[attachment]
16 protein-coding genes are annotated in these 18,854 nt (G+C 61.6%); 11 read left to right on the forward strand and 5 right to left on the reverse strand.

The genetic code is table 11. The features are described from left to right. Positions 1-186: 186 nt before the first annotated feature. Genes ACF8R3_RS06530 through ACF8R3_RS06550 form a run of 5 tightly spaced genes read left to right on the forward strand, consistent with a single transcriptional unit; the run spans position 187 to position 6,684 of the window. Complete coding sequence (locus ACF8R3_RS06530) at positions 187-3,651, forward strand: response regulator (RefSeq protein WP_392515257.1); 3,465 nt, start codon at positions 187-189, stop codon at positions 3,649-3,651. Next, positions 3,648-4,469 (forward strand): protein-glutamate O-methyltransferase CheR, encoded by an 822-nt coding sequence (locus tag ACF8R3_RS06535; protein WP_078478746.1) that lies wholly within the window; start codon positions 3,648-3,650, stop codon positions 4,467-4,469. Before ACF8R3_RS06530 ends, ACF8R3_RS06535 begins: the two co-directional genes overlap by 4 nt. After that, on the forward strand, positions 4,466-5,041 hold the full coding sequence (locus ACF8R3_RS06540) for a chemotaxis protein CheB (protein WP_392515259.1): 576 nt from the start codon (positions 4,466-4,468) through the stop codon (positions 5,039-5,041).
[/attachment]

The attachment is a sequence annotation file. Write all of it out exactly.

16 protein-coding genes are annotated in these 18,854 nt (G+C 61.6%); 11 read left to right on the forward strand and 5 right to left on the reverse strand.

The genetic code is table 11. The features are described from left to right. Positions 1-186: 186 nt before the first annotated feature. Genes ACF8R3_RS06530 through ACF8R3_RS06550 form a run of 5 tightly spaced genes read left to right on the forward strand, consistent with a single transcriptional unit; the run spans position 187 to position 6,684 of the window. Complete coding sequence (locus ACF8R3_RS06530) at positions 187-3,651, forward strand: response regulator (RefSeq protein WP_392515257.1); 3,465 nt, start codon at positions 187-189, stop codon at positions 3,649-3,651. Next, positions 3,648-4,469 (forward strand): protein-glutamate O-methyltransferase CheR, encoded by an 822-nt coding sequence (locus tag ACF8R3_RS06535; protein WP_078478746.1) that lies wholly within the window; start codon positions 3,648-3,650, stop codon positions 4,467-4,469. Before ACF8R3_RS06530 ends, ACF8R3_RS06535 begins: the two co-directional genes overlap by 4 nt. After that, on the forward strand, positions 4,466-5,041 hold the full coding sequence (locus ACF8R3_RS06540) for a chemotaxis protein CheB (protein WP_392515259.1): 576 nt from the start codon (positions 4,466-4,468) through the stop codon (positions 5,039-5,041).